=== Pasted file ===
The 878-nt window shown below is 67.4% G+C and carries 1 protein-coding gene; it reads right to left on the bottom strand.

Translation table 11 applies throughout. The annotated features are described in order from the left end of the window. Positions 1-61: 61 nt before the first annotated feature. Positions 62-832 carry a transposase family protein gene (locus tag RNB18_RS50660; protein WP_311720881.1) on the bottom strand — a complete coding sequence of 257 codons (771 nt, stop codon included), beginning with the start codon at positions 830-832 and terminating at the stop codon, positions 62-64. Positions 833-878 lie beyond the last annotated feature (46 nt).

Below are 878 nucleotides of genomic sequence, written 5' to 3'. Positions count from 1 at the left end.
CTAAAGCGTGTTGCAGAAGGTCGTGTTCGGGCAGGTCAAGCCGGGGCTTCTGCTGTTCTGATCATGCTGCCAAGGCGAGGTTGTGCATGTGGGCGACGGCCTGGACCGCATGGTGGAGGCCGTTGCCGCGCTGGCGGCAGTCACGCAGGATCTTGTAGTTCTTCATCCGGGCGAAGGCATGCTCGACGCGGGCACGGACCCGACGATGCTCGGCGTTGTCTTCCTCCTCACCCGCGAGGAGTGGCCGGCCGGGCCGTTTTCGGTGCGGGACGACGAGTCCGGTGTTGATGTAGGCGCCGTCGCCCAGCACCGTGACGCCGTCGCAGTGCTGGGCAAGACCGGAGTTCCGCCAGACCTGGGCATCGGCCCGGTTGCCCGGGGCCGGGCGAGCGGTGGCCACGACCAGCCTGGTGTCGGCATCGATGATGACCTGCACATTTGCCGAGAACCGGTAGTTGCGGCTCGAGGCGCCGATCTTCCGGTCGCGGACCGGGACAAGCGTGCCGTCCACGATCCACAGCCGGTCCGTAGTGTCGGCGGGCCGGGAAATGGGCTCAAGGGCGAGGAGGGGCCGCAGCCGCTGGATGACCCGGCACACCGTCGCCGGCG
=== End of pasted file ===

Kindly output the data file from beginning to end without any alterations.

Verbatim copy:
The 878-nt window shown below is 67.4% G+C and carries 1 protein-coding gene; it reads right to left on the bottom strand.

Translation table 11 applies throughout. The annotated features are described in order from the left end of the window. Positions 1-61: 61 nt before the first annotated feature. Positions 62-832 carry a transposase family protein gene (locus tag RNB18_RS50660; protein WP_311720881.1) on the bottom strand — a complete coding sequence of 257 codons (771 nt, stop codon included), beginning with the start codon at positions 830-832 and terminating at the stop codon, positions 62-64. Positions 833-878 lie beyond the last annotated feature (46 nt).

Below are 878 nucleotides of genomic sequence, written 5' to 3'. Positions count from 1 at the left end.
CTAAAGCGTGTTGCAGAAGGTCGTGTTCGGGCAGGTCAAGCCGGGGCTTCTGCTGTTCTGATCATGCTGCCAAGGCGAGGTTGTGCATGTGGGCGACGGCCTGGACCGCATGGTGGAGGCCGTTGCCGCGCTGGCGGCAGTCACGCAGGATCTTGTAGTTCTTCATCCGGGCGAAGGCATGCTCGACGCGGGCACGGACCCGACGATGCTCGGCGTTGTCTTCCTCCTCACCCGCGAGGAGTGGCCGGCCGGGCCGTTTTCGGTGCGGGACGACGAGTCCGGTGTTGATGTAGGCGCCGTCGCCCAGCACCGTGACGCCGTCGCAGTGCTGGGCAAGACCGGAGTTCCGCCAGACCTGGGCATCGGCCCGGTTGCCCGGGGCCGGGCGAGCGGTGGCCACGACCAGCCTGGTGTCGGCATCGATGATGACCTGCACATTTGCCGAGAACCGGTAGTTGCGGCTCGAGGCGCCGATCTTCCGGTCGCGGACCGGGACAAGCGTGCCGTCCACGATCCACAGCCGGTCCGTAGTGTCGGCGGGCCGGGAAATGGGCTCAAGGGCGAGGAGGGGCCGCAGCCGCTGGATGACCCGGCACACCGTCGCCGGCG